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The world is becoming increasingly polarized and there seems to be few things that most people can agree on, regardless of political affiliation. One of the few subjects that bring all people together is the desire to improve education for our children. But, even when it comes to education, there are competing ideas and polarizing visions of the ideal education system. However, according to some experts, there are some things that all parties can agree on when it comes to education.

  1. We need to emphasize the VALUE of education.

A college education isn’t just a nice thing to have. Having an education versus not having one can be the difference between access to enormous opportunities and can lead to vastly different outcomes in life. Yes, an educated population is better able to engage with the system, but in practical terms, educated people make more money, have better access to healthcare, and are in a position to contribute to their communities in much more tangible and significant ways.

  1. Universities need to be publicly accountable.

We all want to know how the schools our children attend stack up against other schools in the area. That is as true for local public schools as it is for publicly funded colleges and universities. One thing that everybody can agree on is the need for access to data on student outcomes. What percentage of freshmen will eventually graduate? How many of them will ultimately default on their student loans? Making this information available to the public allows us to make fully informed decisions about which university to attend.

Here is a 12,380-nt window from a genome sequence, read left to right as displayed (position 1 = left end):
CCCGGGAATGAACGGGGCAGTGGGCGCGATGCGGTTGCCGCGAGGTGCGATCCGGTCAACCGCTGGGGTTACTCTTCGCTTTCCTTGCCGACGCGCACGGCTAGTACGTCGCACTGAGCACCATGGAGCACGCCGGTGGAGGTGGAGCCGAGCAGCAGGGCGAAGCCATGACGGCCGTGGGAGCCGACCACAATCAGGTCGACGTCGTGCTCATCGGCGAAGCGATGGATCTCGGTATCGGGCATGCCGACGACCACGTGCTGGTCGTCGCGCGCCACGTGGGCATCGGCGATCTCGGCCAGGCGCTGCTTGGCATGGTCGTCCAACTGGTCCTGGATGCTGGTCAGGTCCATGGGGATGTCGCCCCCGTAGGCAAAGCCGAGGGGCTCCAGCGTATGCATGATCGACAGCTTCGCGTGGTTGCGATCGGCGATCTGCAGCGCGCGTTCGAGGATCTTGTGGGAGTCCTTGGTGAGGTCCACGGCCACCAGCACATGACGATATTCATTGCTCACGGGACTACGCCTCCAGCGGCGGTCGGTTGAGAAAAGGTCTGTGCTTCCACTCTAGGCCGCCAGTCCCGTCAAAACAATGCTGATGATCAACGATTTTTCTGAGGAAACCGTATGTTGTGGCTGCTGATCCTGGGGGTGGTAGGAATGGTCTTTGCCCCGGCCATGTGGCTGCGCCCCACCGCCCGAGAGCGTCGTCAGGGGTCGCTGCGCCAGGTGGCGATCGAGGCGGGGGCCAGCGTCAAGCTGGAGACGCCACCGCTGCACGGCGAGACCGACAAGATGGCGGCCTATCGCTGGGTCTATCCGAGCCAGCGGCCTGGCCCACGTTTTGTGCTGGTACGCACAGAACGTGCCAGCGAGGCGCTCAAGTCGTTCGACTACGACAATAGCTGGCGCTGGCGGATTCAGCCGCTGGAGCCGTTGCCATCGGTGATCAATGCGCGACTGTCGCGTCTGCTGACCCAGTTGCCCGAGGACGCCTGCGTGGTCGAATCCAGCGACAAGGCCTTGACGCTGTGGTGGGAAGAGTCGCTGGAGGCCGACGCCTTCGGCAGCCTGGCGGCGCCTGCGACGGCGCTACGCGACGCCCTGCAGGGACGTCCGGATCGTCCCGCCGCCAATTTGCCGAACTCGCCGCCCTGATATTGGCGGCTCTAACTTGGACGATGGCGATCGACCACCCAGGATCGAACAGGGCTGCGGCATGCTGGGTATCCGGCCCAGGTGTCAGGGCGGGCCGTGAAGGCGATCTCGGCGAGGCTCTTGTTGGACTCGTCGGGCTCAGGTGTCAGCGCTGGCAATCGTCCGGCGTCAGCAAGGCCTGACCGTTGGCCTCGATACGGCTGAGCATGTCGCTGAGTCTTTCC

1. Revise the admissions process.

The majority of people simply don’t think that if your grandfather donated a library, you are any more deserving of a place at that university than anybody else. With the recent admissions scandals that have rocked the Ivy League, people are paying closer attention to the way candidates are sorted and the role a student’s connections can have on the admission’s decision. We may not all agree on the way to address this problem, but it’s clear that we all want a more just, fair, and equitable admission’s process.

Differing viewpoints and the ability to find workable solutions are what make any society great. If we can agree on the problem, there just might be hope for us yet.